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Public officials continue to scramble for answers on why multi-million dollar digital trunked radio systems are perceived as failures. Today’s example is a new $37 million Motorola P25 system operated by the Metropolitan Emergency Communications Agency (MECA) in Marion County Indiana. Police officers and firefighters have raised potentially life-threatening safety concerns over the county’s digital radio system, and the MECA board of directors has called off two monthly meetings in a row. It appears that the MECA board has no satisfactory answers for the concerns raised.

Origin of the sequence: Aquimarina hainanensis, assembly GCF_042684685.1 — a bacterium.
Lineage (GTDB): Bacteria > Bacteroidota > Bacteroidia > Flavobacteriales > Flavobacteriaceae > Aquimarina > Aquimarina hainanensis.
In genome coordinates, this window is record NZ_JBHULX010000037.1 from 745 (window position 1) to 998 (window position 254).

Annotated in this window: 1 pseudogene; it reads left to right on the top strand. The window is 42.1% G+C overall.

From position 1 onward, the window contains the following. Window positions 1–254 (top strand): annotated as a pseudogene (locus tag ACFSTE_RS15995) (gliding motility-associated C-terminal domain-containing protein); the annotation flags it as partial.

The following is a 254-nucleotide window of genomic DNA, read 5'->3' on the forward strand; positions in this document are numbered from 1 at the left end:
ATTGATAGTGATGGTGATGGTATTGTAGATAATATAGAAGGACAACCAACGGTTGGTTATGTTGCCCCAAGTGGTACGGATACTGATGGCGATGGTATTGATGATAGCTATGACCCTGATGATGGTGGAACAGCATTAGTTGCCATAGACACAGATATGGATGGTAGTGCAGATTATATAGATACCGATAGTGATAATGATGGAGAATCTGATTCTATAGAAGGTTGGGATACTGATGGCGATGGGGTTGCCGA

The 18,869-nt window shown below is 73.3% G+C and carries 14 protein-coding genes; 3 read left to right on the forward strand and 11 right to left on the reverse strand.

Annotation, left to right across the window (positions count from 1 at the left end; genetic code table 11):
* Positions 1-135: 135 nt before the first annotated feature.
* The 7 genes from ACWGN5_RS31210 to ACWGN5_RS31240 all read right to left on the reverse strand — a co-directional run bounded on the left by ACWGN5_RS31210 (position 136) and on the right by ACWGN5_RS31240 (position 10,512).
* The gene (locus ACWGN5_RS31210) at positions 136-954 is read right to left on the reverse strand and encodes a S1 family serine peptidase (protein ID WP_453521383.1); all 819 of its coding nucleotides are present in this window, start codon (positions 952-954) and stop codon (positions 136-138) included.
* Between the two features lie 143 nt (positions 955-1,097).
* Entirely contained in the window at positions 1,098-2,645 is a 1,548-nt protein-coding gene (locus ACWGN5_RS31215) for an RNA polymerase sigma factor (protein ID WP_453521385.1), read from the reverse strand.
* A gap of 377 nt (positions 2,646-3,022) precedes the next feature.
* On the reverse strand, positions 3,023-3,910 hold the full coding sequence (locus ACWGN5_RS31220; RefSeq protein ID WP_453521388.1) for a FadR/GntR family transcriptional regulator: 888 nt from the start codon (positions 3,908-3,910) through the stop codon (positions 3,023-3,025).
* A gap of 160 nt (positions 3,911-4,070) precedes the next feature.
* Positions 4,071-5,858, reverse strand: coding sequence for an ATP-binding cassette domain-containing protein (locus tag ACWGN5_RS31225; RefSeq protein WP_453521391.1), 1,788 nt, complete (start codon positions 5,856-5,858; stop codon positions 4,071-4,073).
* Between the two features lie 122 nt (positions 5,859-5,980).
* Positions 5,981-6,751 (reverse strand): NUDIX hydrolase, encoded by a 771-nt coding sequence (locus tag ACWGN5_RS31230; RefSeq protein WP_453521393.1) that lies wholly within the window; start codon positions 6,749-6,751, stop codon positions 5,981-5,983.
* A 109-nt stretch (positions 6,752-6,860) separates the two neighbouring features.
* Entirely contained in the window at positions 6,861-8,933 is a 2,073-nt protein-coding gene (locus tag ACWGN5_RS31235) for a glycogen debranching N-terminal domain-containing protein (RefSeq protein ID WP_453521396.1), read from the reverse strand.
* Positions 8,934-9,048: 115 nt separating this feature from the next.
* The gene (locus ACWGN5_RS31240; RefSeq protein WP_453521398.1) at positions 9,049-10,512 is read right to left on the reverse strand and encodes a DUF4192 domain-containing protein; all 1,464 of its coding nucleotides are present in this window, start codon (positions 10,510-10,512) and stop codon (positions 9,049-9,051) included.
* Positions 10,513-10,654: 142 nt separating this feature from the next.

You would think that the numerous examples of such failures throughout the country would lead reasonable and prudent decision makers to change direction. Digital trunked radio technology is clearly problematic in numerous ways, but Motorola and other vendors continue to aggressively sell the technology and unwitting government bureaucrats commit hundreds of millions of dollars to buy it. It will be interesting to see how Motorola, other system vendors and government agencies prevail when lawsuits stemming from lives that are lost because of radio communications problems become commonplace. The burden of settling the lawsuits may make the cost of the deficient equipment seem insignificant. Can Homeland Security grant money be used to pay judgments or settle lawsuits?

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